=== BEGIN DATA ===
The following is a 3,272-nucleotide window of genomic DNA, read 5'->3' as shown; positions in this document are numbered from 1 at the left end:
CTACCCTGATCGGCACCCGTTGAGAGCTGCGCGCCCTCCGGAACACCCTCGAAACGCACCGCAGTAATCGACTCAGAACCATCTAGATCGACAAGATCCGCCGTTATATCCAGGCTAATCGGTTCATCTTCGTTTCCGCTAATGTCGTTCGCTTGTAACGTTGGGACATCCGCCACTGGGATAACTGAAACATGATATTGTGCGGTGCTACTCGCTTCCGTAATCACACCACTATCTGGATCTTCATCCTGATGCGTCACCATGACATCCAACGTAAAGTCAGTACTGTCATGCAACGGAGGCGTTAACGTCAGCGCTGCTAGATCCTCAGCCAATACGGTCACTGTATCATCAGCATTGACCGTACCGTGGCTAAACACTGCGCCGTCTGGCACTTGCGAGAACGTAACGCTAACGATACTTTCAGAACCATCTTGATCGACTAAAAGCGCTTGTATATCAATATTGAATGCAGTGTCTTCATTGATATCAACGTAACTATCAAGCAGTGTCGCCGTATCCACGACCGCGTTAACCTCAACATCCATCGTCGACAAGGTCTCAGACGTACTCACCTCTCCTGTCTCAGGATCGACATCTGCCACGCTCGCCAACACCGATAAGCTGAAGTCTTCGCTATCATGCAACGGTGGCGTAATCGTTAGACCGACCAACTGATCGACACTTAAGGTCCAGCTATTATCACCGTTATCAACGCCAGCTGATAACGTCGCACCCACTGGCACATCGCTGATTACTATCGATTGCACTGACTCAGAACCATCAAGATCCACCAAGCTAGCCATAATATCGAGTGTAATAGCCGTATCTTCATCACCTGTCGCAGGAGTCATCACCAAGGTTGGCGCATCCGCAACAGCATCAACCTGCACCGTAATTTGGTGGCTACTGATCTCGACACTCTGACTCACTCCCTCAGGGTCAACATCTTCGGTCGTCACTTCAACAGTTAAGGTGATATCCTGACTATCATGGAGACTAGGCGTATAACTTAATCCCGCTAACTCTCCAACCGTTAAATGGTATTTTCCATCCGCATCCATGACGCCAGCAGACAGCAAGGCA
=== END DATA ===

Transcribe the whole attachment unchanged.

The following is a 3,272-nucleotide window of genomic DNA, read 5'->3' as shown; positions in this document are numbered from 1 at the left end:
CTACCCTGATCGGCACCCGTTGAGAGCTGCGCGCCCTCCGGAACACCCTCGAAACGCACCGCAGTAATCGACTCAGAACCATCTAGATCGACAAGATCCGCCGTTATATCCAGGCTAATCGGTTCATCTTCGTTTCCGCTAATGTCGTTCGCTTGTAACGTTGGGACATCCGCCACTGGGATAACTGAAACATGATATTGTGCGGTGCTACTCGCTTCCGTAATCACACCACTATCTGGATCTTCATCCTGATGCGTCACCATGACATCCAACGTAAAGTCAGTACTGTCATGCAACGGAGGCGTTAACGTCAGCGCTGCTAGATCCTCAGCCAATACGGTCACTGTATCATCAGCATTGACCGTACCGTGGCTAAACACTGCGCCGTCTGGCACTTGCGAGAACGTAACGCTAACGATACTTTCAGAACCATCTTGATCGACTAAAAGCGCTTGTATATCAATATTGAATGCAGTGTCTTCATTGATATCAACGTAACTATCAAGCAGTGTCGCCGTATCCACGACCGCGTTAACCTCAACATCCATCGTCGACAAGGTCTCAGACGTACTCACCTCTCCTGTCTCAGGATCGACATCTGCCACGCTCGCCAACACCGATAAGCTGAAGTCTTCGCTATCATGCAACGGTGGCGTAATCGTTAGACCGACCAACTGATCGACACTTAAGGTCCAGCTATTATCACCGTTATCAACGCCAGCTGATAACGTCGCACCCACTGGCACATCGCTGATTACTATCGATTGCACTGACTCAGAACCATCAAGATCCACCAAGCTAGCCATAATATCGAGTGTAATAGCCGTATCTTCATCACCTGTCGCAGGAGTCATCACCAAGGTTGGCGCATCCGCAACAGCATCAACCTGCACCGTAATTTGGTGGCTACTGATCTCGACACTCTGACTCACTCCCTCAGGGTCAACATCTTCGGTCGTCACTTCAACAGTTAAGGTGATATCCTGACTATCATGGAGACTAGGCGTATAACTTAATCCCGCTAACTCTCCAACCGTTAAATGGTATTTTCCATCCGCATCCATGACGCCAGCAGACAGCAAGGCA